We are in a season of life that consists primarily of putting one foot in front of the other. Ryan is working long, stressful hours. The weather is still cold. Cabin fever has come and not gone.We have had more than our share of colds, stomach flues, and 'fluky' bugs. But this time of year is also, 'buckle down and make some serious head-way with school' in our family.
As I seem to have a tendency to modify curriculum, I have settled on the best way to adapt Heart of Dakota's Bigger Hearts for His Glory for our family. We primarily use the history, language arts, and science reading along with the hymn study and some of the geography and vocabulary. I have abandoned the Bible study and poetry study. Instead, we decide as a family what type of Bible study we want to do when we finish one. This time the kids really wanted to do a simple study on Mark. I wasn't about to turn that down! Our last study was using the book, Leading Little Ones to God. To read more on how much I liked that book, go here.
Our history curriculum has taken us through a biographical study of the American Revolution time period. Z is an avid reader and particularly likes history. Seriously, he reads his Bible, a fun book (such as Little House on the Prairie or the Fairchild Family series), and a history book at his rest time. I finally started a list for him so that he knows what to pull off the shelf (nearly every three days) when he finishes his latest historical biography or nonfiction.
I acknowledge this is a great problem to have (yes, I know this is not necessarily common and no, I do not expect this to continue through all of my children so please don't feel bad if your kid isn't devouring every history book out there; you are welcome to consider us the weird ones), but it keeps me on my toes looking for age appropriate and 'non-dry' (living) history books. My primary resource is the Childhood of Famous Americans series. And when that resource runs dry, I wait until a library day, go to the history section with him, grab a two foot high stack of books covering the time period we are studying and sort through them. I hand him my 'yes's' and let him pick what he would read from those.
When beginning to plan out this year, last summer, I added some history books to enhance our studies. See, I know that whenever I pull out a good living history book to read for Z and T's history time two things usually happen. One, I quickly gain a larger audience. And second, they all complain when I stop. So, while HOD included some great old living history books I wanted to add a bit of meat for our style. For this task I browse the catalogs of other homeschool publishers and weed through some reviews of the books on Amazon.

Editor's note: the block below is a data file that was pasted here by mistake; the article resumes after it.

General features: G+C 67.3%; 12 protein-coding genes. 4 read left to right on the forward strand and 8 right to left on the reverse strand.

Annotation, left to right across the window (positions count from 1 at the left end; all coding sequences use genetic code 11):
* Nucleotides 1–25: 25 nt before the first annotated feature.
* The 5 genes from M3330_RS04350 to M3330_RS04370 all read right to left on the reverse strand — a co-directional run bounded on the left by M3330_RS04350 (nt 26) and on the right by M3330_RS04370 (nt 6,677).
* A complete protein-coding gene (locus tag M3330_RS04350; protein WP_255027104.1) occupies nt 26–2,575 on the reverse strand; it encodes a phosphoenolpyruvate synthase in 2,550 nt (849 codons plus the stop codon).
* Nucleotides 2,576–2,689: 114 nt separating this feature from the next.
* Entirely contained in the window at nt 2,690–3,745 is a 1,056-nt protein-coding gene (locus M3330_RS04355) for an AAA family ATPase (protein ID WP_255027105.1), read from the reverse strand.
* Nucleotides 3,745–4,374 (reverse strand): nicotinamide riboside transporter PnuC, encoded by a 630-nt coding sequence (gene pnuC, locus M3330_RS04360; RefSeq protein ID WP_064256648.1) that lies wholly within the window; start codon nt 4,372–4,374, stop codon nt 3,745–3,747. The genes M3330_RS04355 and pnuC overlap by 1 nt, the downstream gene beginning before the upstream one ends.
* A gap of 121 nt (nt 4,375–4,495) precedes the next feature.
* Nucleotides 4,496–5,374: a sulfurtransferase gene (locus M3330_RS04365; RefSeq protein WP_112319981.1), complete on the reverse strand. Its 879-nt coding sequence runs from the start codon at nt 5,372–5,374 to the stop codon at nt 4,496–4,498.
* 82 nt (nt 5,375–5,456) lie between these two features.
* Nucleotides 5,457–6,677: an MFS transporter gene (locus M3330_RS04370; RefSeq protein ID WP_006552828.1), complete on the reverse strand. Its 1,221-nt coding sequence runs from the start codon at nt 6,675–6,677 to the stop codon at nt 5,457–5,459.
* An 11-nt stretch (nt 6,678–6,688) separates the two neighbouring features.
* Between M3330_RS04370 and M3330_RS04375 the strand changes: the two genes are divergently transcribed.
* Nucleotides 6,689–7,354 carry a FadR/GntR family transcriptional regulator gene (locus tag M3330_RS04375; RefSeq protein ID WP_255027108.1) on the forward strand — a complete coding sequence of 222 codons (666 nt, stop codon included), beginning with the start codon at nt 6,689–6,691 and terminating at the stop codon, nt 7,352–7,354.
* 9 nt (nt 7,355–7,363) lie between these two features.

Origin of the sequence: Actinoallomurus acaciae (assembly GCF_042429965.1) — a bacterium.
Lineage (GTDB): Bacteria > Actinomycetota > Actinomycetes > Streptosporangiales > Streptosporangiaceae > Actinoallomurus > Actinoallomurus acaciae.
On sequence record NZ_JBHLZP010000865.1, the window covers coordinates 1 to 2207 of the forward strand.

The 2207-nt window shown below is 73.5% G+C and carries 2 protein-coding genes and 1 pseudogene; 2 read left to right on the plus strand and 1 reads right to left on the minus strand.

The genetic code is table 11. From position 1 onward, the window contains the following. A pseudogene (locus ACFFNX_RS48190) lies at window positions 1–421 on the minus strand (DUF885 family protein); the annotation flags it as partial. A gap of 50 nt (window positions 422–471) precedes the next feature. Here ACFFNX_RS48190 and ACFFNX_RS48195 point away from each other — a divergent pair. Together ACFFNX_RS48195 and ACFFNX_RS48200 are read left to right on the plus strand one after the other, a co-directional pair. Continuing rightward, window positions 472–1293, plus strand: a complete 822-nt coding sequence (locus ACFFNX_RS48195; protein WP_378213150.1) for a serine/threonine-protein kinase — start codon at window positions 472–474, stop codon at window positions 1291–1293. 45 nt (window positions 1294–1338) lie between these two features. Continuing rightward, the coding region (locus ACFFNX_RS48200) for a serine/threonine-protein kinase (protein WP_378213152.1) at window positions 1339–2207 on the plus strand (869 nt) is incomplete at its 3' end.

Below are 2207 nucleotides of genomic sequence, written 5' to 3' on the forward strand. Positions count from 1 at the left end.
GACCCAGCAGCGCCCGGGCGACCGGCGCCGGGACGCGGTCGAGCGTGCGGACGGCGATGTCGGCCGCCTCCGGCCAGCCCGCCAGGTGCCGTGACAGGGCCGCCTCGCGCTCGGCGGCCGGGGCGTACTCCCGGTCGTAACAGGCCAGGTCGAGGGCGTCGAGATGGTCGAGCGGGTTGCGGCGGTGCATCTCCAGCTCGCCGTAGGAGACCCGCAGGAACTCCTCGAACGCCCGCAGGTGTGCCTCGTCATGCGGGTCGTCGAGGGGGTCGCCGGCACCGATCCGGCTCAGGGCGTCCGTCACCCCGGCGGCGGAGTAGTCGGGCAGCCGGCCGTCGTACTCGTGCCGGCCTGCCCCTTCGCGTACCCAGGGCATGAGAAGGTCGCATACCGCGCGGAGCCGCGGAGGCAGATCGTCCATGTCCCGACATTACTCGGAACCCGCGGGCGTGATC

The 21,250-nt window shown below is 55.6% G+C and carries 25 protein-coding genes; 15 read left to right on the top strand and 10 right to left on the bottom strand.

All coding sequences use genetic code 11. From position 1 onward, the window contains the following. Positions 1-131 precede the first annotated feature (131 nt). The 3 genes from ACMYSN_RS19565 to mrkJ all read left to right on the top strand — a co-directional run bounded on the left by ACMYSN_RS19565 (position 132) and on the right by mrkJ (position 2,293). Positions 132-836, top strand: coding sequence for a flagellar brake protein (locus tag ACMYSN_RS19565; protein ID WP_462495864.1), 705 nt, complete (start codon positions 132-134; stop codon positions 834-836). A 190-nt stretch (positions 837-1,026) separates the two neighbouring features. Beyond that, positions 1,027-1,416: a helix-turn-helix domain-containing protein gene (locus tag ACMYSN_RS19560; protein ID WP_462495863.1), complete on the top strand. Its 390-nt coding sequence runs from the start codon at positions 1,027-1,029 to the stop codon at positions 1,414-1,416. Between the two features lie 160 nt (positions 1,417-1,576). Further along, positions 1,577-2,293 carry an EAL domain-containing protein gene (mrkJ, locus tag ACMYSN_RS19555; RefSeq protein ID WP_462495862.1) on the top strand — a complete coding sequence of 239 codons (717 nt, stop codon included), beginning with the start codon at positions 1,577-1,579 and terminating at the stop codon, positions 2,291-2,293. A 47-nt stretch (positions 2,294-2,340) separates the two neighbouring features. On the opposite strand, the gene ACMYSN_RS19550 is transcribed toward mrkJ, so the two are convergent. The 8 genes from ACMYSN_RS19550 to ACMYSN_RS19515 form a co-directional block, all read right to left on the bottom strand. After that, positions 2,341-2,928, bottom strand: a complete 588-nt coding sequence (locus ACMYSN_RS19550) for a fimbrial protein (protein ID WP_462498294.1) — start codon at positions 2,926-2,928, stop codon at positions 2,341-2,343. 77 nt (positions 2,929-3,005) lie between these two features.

The best book so far is actually a rather short, more picture book style piece that is included in Beautiful Feet's history curriculum. A More Perfect Union by Maestro is an excellent read for younger elementary students learning about American history. If you want to teach the story of the Constitution and begin a dialogue regarding the basic structure of our government, this is just the book. The illustrations are very pleasant, the text simple, but the teaching of our founding fathers' endurance is never insignificant.
Other good supplements for American history are Jean Fritz's books. The kids giggled all throughout Why don't you get a horse, Sam Adams? and they were intrigued by the story of Where was Patrick Henry on the 29th of May? Understand, these are good for additions to a American history curriculum, particularly in a biographical approach, such as we are doing this year.
Two series which I keep an eye out for at library booksales (they seem to be commonly sold for a quarter or two around here) are the "If you lived..." and "If you grew up..." books by Scholastic. These are great little paperbacks which transport the reader back to being a child in a particular time period. There are illustrations on nearly all of the pages accompanying text that flows in a question and answer format. Such as, "What did boys and girls where during the time of....?". I find these books great for when we are beginning to study a new time period or person (there are books such as, If you grew up with Abraham Lincoln).
So, how in the world do I afford all of these books? First, I talked a lot about that here. Second, I have a new wonderful resource. Thriftbooks. You can find a ton of books for 3.99 with no additional shipping. And if you find multiple books coming from the same warehouse then you save .50 on each of those additional books! And...search for coupon codes. I ordered once in Jan and once in February and both times found that they had active coupons going. One was for a free book and one was for 10% off the whole order. This can make Charlotte Mason schooling seriously affordable! And of course, the library. I only buy books that I intend to use for all five children or I hope they would read many times for enjoyment.
That is our history update, folks. Literature, art and music to come. Just don't hold your breath. I only wrote this post over three days!